Shih Yen recreates a Japanese schoolgirl look from the 1990s, with loose socks, Mary Jane shoes, short, pleated skirt and a Hello Kitty handbag

The most common colour for loose socks are white, and because of their origins as school socks, they also come in black or navy blue. Loose socks are worn below the knee paired with school shoes like a Mary Jane style.

The loose socks style even spawned something called super loose socks. These were socks that were so big, loose and heavy that they needed a special glue just to keep them up around the calf area.

Just like with all fads and crazes, the loose socks trend has had its day and had disappeared by the early 2000s.

Different ways to tie your shoelaces and minor acts of rebellion

I had my primary and secondary education in Malaysia. The goal of the Malaysian education system seemed to be to make every student the same – both in the way they look and the way they think. I attended 7 different schools in 3 different cities across East and West Malaysia, so I feel well qualified to write about Malaysian schools. I attended one school that even printed a rule book that stated clearly all the school rules.

All Malaysian government schools have a school uniform which is the same across the country. Even one of the kindergartens I attended had a uniform. School rules were restrictive and didn’t seem to serve any purpose apart from making us all look the same. There were school rules that dictated hair colour, hair length, skirt length, even fingernail length (and yes, they check!). No hair clips, makeup, jewellery or nail polish (not even clear polish) was allowed. There were rules that stated what colour rubber bands you can use to tie up your hair, even rules on the colour of the lenses in your glasses. On top of that, every student has to wear a name tag because there are too many students for the teachers to remember our names. What has all this got to do with shoes, shoelaces or socks? Bear with me, I will get to the point.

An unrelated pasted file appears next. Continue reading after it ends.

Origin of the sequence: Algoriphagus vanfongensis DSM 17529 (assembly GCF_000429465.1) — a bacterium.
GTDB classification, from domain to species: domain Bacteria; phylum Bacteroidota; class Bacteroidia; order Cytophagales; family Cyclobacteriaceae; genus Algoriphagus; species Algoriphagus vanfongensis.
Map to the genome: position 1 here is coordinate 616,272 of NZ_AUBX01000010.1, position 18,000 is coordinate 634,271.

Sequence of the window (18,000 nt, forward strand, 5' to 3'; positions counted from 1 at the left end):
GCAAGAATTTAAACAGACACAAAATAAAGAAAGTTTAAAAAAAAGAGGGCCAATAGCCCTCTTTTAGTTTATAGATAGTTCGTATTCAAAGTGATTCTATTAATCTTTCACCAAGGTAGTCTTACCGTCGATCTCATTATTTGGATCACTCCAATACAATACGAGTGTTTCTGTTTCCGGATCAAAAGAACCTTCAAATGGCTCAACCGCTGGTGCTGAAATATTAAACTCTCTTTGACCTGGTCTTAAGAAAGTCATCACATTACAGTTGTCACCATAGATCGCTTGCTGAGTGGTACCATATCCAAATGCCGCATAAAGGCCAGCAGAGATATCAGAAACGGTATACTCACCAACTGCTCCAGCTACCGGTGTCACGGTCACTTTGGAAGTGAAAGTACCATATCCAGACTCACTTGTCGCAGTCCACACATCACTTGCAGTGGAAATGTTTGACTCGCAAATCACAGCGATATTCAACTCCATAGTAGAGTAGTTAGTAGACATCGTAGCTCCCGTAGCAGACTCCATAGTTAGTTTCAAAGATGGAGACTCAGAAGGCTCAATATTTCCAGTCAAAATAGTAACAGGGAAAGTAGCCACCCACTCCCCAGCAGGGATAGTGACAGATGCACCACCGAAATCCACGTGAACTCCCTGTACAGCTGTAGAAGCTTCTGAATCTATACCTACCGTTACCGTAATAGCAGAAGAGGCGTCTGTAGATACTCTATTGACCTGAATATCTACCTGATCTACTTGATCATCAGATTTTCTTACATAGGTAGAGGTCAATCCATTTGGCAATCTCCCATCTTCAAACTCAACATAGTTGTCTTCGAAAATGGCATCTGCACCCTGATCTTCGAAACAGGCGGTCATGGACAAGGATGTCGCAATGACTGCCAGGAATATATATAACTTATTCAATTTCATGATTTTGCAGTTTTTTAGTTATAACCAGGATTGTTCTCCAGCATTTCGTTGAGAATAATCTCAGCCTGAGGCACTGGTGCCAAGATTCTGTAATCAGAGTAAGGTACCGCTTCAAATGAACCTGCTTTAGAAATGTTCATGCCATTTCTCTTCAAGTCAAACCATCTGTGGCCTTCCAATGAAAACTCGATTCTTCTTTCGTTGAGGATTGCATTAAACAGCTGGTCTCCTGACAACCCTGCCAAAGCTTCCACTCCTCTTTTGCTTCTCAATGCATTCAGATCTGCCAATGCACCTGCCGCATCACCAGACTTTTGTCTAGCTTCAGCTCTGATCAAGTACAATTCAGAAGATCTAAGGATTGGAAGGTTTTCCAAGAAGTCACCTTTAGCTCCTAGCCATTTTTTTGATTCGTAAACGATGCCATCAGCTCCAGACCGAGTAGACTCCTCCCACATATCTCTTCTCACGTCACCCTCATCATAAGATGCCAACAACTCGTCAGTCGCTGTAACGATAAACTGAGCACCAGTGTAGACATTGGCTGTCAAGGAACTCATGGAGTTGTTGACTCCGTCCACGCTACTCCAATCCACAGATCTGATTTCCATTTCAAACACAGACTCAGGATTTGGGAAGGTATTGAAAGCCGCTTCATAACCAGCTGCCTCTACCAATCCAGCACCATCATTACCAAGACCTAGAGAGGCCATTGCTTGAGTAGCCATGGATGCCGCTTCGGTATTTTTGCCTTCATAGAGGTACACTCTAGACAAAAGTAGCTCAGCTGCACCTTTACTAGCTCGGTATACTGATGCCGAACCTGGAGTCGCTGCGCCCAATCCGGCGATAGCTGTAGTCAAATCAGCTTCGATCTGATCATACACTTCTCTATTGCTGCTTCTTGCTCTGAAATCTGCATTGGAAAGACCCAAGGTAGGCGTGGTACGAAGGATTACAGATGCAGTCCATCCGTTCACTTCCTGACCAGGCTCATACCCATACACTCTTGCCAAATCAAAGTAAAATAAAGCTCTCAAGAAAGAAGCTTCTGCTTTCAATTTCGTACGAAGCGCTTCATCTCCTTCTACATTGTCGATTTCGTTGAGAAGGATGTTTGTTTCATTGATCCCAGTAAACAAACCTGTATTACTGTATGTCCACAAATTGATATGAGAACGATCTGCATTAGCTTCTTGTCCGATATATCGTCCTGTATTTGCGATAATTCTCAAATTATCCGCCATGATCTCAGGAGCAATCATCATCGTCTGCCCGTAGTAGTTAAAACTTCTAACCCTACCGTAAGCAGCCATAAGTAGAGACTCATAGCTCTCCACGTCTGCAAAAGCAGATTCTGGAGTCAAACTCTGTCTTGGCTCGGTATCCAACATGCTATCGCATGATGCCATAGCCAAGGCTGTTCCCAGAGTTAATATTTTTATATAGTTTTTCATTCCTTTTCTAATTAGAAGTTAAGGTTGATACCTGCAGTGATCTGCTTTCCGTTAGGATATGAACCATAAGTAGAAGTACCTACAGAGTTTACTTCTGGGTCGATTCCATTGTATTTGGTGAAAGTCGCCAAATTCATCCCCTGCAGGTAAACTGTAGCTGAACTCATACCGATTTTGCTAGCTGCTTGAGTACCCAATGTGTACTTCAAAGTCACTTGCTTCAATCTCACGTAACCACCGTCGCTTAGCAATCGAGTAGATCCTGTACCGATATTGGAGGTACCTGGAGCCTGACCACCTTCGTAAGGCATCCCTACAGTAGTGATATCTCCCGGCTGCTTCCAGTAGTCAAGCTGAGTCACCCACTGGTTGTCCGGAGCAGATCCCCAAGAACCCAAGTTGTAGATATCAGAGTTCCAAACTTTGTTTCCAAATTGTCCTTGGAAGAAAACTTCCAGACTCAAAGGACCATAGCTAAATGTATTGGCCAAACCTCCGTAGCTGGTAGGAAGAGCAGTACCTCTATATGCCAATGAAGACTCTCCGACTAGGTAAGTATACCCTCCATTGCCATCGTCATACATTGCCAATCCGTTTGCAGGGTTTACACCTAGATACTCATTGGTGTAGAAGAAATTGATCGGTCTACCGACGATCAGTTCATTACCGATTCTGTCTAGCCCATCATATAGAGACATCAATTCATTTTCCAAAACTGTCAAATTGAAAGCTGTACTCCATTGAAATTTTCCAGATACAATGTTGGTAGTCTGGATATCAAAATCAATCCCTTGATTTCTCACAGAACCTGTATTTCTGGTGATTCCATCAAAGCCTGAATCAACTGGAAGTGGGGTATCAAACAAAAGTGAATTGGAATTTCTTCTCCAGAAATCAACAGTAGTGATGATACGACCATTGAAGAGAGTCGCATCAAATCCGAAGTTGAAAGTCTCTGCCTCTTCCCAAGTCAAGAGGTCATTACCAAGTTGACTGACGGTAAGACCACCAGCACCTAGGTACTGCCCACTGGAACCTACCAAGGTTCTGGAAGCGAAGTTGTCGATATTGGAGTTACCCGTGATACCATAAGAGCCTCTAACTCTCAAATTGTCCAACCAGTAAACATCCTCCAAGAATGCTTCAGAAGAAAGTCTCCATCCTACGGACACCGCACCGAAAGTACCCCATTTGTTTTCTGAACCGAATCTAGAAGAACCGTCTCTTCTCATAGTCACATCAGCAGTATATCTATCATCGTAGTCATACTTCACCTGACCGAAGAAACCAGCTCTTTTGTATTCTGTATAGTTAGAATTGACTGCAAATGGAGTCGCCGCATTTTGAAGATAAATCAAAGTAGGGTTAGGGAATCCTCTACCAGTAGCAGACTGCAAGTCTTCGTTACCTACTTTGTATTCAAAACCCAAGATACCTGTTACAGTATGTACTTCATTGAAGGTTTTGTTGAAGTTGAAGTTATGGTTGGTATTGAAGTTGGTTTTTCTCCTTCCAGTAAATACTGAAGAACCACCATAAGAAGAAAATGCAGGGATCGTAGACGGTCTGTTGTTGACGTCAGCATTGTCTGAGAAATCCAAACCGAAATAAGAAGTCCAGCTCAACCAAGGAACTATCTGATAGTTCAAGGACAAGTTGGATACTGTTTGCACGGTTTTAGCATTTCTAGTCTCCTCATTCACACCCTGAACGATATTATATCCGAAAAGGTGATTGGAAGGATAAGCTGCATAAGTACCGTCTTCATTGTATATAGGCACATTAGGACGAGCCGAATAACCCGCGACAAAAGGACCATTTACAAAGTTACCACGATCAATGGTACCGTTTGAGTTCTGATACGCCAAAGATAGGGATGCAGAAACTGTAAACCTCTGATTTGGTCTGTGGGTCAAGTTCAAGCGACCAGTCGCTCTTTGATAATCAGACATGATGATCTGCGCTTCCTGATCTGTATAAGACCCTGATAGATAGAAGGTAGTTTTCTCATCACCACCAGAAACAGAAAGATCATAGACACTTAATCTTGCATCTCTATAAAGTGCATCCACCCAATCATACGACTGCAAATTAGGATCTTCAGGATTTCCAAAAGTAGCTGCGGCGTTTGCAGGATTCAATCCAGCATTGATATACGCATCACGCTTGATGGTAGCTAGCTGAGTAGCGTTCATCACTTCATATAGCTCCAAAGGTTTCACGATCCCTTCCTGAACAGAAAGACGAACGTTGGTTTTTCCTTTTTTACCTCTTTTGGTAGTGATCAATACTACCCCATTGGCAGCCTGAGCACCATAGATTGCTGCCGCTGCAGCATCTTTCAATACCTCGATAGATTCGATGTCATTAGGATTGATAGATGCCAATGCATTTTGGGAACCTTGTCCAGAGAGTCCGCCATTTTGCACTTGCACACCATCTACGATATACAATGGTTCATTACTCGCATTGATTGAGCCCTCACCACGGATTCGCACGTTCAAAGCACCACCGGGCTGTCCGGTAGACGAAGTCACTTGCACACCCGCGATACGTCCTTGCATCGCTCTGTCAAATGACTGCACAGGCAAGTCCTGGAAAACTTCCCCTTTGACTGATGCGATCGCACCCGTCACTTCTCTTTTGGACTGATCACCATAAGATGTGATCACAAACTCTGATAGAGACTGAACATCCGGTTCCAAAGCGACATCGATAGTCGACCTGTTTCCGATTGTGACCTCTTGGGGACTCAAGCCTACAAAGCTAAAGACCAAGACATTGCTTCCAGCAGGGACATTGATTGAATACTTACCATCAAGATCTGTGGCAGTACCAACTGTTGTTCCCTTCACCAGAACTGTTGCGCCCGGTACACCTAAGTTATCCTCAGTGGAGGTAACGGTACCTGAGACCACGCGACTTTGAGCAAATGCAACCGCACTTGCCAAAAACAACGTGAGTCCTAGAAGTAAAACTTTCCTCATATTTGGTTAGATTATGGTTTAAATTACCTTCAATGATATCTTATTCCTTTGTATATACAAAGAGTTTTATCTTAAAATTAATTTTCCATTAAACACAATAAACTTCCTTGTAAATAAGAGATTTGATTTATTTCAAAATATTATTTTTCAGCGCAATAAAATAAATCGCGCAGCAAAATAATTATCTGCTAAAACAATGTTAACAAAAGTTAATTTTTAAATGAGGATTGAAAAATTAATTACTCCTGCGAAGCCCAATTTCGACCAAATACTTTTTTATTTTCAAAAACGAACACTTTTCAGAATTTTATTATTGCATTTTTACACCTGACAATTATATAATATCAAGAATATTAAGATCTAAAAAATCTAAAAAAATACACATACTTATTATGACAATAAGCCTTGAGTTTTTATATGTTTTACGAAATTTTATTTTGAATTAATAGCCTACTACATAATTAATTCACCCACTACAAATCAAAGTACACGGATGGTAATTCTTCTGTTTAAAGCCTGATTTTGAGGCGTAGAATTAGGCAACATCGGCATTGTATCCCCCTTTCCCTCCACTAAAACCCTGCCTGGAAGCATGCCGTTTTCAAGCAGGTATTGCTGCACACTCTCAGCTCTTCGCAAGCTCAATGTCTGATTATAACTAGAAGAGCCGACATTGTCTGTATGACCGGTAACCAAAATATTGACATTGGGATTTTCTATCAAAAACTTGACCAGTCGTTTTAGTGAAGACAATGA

Of course there were rules on the colour of school shoes and socks. Both shoes and socks had to be all-white; not even a stripe of colour or a coloured logo was allowed. I don’t know who decided Malaysian students should wear white canvas shoes and socks. They are so hard to keep clean. While the school rules can dictate the colour of my shoelaces (white of course!), none of the schools I attended had rules specifying how I should tie my shoelaces. So, the way I tied my shoelaces was the only way I had to show my individuality at school.

I will now share these different ways to tie shoelaces. You do not need to stick with the usual way of tying laces with criss cross Xs. Back in June, I wrote about LA Gear sneakers, which were the first to introduce me to tying shoes with two pairs of shoelaces. Since it was LA Gear sneakers that first inspired me, I have used my LA Gear shoes here, but all these ways of tying shoelaces can be used with any sneaker or shoe that requires laces. These styles have all been road tested (or should I say walk tested) by me.

These are my LA Gear sneakers with shoelaces as they came in the box.

The picture above is how the shoelaces looked when I took them out of the box. But Xs are so boring! You could try shoelaces tied parallel.

Try parallel shoelaces

Or in a zig zag pattern. The zig zag pattern works best with a pair of short shoelaces.

Or maybe zig zags

If you have two pairs of shoelaces, here’s what you can do:

To achieve a chess/checker board design, start with one pair of shoelaces tied parallel. Then, weave a second pair of shoelace through the first pair to get the desired pattern.

This weaved pattern was my favourite way of tying shoelaces as a teen. Even though I could only use white shoelaces at school, I love the chess board design.

This style works best with 2 pairs of short shoelaces

This shoelace design is one I associate the most with the 1980s LA Gear style of tying shoes with 2 pairs of laces

A zig zag pattern with 2 pairs of shoelaces